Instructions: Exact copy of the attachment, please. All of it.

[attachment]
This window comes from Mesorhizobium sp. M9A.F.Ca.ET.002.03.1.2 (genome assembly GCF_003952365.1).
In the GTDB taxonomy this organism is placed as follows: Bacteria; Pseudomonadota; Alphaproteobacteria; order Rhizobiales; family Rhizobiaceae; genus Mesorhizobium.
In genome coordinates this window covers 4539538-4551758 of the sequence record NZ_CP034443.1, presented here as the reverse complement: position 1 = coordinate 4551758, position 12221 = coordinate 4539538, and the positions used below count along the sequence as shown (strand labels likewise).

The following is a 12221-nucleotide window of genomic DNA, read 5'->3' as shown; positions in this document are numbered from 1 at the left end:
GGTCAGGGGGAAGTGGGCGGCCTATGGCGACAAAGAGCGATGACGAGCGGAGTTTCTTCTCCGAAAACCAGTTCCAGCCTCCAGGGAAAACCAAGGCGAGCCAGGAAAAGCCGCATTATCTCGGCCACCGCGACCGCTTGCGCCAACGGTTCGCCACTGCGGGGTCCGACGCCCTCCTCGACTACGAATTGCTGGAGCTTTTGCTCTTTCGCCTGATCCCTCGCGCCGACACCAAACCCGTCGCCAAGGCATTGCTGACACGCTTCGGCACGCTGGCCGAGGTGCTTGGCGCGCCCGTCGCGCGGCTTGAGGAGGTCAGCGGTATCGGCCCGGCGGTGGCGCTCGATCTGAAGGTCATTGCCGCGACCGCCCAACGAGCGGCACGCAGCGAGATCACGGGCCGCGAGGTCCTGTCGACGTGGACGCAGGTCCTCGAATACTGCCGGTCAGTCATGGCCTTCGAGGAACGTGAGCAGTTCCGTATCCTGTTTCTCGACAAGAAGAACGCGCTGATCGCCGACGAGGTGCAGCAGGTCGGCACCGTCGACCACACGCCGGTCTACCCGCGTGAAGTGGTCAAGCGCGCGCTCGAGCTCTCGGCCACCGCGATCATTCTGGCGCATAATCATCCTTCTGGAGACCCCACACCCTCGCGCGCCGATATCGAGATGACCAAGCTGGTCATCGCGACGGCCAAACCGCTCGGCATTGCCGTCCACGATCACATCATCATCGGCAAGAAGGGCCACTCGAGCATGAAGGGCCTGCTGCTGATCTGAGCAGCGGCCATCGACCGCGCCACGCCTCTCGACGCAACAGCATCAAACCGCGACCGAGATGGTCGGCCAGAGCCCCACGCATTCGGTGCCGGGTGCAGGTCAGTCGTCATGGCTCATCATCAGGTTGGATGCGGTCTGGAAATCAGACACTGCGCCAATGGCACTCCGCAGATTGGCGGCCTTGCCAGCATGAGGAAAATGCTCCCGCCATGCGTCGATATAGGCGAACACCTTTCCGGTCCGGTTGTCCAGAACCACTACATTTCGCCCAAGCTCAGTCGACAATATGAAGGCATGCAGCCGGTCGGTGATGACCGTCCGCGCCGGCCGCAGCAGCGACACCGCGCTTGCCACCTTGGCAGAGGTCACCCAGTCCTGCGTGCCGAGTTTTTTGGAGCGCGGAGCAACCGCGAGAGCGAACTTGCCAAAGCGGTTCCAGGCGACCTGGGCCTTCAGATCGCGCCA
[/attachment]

This window comes from Mesorhizobium sp. M9A.F.Ca.ET.002.03.1.2 (genome assembly GCF_003952365.1).
In the GTDB taxonomy this organism is placed as follows: Bacteria; Pseudomonadota; Alphaproteobacteria; order Rhizobiales; family Rhizobiaceae; genus Mesorhizobium.
In genome coordinates this window covers 4539538-4551758 of the sequence record NZ_CP034443.1, presented here as the reverse complement: position 1 = coordinate 4551758, position 12221 = coordinate 4539538, and the positions used below count along the sequence as shown (strand labels likewise).

The following is a 12221-nucleotide window of genomic DNA, read 5'->3' as shown; positions in this document are numbered from 1 at the left end:
GGTCAGGGGGAAGTGGGCGGCCTATGGCGACAAAGAGCGATGACGAGCGGAGTTTCTTCTCCGAAAACCAGTTCCAGCCTCCAGGGAAAACCAAGGCGAGCCAGGAAAAGCCGCATTATCTCGGCCACCGCGACCGCTTGCGCCAACGGTTCGCCACTGCGGGGTCCGACGCCCTCCTCGACTACGAATTGCTGGAGCTTTTGCTCTTTCGCCTGATCCCTCGCGCCGACACCAAACCCGTCGCCAAGGCATTGCTGACACGCTTCGGCACGCTGGCCGAGGTGCTTGGCGCGCCCGTCGCGCGGCTTGAGGAGGTCAGCGGTATCGGCCCGGCGGTGGCGCTCGATCTGAAGGTCATTGCCGCGACCGCCCAACGAGCGGCACGCAGCGAGATCACGGGCCGCGAGGTCCTGTCGACGTGGACGCAGGTCCTCGAATACTGCCGGTCAGTCATGGCCTTCGAGGAACGTGAGCAGTTCCGTATCCTGTTTCTCGACAAGAAGAACGCGCTGATCGCCGACGAGGTGCAGCAGGTCGGCACCGTCGACCACACGCCGGTCTACCCGCGTGAAGTGGTCAAGCGCGCGCTCGAGCTCTCGGCCACCGCGATCATTCTGGCGCATAATCATCCTTCTGGAGACCCCACACCCTCGCGCGCCGATATCGAGATGACCAAGCTGGTCATCGCGACGGCCAAACCGCTCGGCATTGCCGTCCACGATCACATCATCATCGGCAAGAAGGGCCACTCGAGCATGAAGGGCCTGCTGCTGATCTGAGCAGCGGCCATCGACCGCGCCACGCCTCTCGACGCAACAGCATCAAACCGCGACCGAGATGGTCGGCCAGAGCCCCACGCATTCGGTGCCGGGTGCAGGTCAGTCGTCATGGCTCATCATCAGGTTGGATGCGGTCTGGAAATCAGACACTGCGCCAATGGCACTCCGCAGATTGGCGGCCTTGCCAGCATGAGGAAAATGCTCCCGCCATGCGTCGATATAGGCGAACACCTTTCCGGTCCGGTTGTCCAGAACCACTACATTTCGCCCAAGCTCAGTCGACAATATGAAGGCATGCAGCCGGTCGGTGATGACCGTCCGCGCCGGCCGCAGCAGCGACACCGCGCTTGCCACCTTGGCAGAGGTCACCCAGTCCTGCGTGCCGAGTTTTTTGGAGCGCGGAGCAACCGCGAGAGCGAACTTGCCAAAGCGGTTCCAGGCGACCTGGGCCTTCAGATCGCGCCA